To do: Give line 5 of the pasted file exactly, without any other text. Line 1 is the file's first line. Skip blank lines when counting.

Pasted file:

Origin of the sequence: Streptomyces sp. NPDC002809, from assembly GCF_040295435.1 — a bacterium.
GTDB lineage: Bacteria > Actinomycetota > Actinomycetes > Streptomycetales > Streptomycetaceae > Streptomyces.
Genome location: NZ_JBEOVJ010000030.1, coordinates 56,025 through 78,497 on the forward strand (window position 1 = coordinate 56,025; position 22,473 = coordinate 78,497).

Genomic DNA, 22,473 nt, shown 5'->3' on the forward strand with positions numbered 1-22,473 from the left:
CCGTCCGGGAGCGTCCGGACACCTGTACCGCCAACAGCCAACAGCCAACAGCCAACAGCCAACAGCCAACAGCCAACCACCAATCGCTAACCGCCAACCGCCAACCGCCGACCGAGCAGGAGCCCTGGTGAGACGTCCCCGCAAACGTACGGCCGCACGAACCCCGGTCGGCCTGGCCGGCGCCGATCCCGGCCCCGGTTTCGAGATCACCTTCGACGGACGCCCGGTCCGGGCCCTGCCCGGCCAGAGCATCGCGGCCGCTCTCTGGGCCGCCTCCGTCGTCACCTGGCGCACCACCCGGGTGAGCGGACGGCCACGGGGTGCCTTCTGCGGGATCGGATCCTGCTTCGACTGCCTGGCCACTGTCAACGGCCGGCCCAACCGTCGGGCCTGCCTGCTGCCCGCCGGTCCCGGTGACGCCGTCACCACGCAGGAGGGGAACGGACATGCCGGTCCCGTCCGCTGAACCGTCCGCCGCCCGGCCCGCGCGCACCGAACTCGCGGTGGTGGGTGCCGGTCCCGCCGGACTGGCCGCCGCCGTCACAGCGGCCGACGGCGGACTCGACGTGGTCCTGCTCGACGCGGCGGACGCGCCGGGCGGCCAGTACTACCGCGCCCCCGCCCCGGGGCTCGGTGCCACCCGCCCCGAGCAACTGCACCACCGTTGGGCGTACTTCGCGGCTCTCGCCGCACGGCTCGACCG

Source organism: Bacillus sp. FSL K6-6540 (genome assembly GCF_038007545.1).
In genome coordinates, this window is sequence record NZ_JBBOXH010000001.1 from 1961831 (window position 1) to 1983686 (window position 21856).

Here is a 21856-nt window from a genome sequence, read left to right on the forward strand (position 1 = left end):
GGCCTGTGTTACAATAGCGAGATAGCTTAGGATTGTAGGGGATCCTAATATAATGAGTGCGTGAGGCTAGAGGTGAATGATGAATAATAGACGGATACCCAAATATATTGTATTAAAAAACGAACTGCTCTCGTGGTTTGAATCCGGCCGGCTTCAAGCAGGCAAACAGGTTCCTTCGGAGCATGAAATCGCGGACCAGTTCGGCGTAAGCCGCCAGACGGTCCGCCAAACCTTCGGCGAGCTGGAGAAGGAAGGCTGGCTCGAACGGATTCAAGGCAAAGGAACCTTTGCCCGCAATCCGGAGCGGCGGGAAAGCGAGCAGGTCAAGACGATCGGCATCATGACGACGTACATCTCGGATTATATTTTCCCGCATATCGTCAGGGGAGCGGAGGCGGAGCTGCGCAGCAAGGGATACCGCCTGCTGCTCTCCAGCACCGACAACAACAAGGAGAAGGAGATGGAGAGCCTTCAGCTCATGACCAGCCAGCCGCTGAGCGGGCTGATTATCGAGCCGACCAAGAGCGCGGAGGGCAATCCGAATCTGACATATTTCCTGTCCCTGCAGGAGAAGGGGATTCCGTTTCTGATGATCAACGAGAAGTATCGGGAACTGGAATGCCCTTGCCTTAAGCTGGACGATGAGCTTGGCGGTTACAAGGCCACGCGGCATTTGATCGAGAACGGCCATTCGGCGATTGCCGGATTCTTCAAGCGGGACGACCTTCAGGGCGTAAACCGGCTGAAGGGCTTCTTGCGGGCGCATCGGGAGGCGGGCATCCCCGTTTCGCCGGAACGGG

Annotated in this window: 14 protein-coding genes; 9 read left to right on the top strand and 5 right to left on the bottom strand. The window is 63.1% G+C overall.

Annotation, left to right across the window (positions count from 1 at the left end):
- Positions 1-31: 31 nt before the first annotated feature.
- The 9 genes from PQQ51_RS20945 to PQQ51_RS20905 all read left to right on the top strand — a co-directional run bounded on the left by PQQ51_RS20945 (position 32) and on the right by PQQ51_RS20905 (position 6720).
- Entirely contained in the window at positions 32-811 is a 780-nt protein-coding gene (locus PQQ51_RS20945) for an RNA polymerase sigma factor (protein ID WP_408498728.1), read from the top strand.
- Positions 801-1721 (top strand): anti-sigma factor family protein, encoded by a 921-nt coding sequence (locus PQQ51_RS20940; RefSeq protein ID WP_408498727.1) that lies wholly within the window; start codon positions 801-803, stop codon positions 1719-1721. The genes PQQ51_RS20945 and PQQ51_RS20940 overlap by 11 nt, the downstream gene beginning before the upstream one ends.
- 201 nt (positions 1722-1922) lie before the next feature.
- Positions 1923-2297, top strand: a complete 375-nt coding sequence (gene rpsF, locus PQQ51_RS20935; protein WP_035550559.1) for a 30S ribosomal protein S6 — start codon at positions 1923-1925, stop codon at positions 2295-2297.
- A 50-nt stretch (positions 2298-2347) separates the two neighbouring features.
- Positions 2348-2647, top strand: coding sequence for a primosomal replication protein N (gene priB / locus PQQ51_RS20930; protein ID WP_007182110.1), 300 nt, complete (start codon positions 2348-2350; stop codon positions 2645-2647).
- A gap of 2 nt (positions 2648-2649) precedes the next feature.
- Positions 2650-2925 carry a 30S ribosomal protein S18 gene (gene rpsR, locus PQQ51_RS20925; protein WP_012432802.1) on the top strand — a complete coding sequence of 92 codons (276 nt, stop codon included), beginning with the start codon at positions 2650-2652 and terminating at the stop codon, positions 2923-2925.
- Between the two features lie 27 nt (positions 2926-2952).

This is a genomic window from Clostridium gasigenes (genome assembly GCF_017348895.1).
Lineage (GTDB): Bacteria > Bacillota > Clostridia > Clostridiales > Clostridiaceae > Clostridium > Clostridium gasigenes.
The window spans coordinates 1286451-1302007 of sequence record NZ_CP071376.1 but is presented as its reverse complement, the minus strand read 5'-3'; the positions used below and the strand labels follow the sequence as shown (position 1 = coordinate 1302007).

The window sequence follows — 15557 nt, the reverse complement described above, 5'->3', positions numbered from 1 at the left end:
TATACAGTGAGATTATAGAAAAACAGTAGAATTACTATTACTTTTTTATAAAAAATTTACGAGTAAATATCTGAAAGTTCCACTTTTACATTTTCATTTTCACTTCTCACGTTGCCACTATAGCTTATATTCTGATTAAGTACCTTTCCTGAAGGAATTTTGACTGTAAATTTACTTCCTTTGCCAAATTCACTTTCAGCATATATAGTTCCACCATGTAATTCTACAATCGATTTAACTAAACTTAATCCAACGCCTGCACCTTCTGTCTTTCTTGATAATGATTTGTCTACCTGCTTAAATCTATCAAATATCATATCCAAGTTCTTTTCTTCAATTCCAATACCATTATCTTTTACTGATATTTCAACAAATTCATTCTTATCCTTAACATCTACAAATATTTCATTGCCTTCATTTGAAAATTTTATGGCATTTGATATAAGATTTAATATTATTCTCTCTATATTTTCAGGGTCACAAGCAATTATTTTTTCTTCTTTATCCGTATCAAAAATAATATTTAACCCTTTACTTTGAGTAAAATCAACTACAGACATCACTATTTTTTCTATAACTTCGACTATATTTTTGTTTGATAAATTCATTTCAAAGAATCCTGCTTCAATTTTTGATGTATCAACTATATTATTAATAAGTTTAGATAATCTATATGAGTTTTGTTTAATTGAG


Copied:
CCGTCCGGGAGCGTCCGGACACCTGTACCGCCAACAGCCAACAGCCAACAGCCAACAGCCAACAGCCAACAGCCAACCACCAATCGCTAACCGCCAACCGCCAACCGCCGACCGAGCAGGAGCCCTGGTGAGACGTCCCCGCAAACGTACGGCCGCACGAACCCCGGTCGGCCTGGCCGGCGCCGATCCCGGCCCCGGTTTCGAGATCACCTTCGACGGACGCCCGGTCCGGGCCCTGCCCGGCCAGAGCATCGCGGCCGCTCTCTGGGCCGCCTCCGTCGTCACCTGGCGCACCACCCGGGTGAGCGGACGGCCACGGGGTGCCTTCTGCGGGATCGGATCCTGCTTCGACTGCCTGGCCACTGTCAACGGCCGGCCCAACCGTCGGGCCTGCCTGCTGCCCGCCGGTCCCGGTGACGCCGTCACCACGCAGGAGGGGAACGGACATGCCGGTCCCGTCCGCTGAACCGTCCGCCGCCCGGCCCGCGCGCACCGAACTCGCGGTGGTGGGTGCCGGTCCCGCCGGACTGGCCGCCGCCGTCACAGCGGCCGACGGCGGACTCGACGTGGTCCTGCTCGACGCGGCGGACGCGCCGGGCGGCCAGTACTACCGCGCCCCCGCCCCGGGGCTCGGTGCCACCCGCCCCGAGCAACTGCACCACCGTTGGGCGTACTTCGCGGCTCTCGCCGCACGGCTCGACCG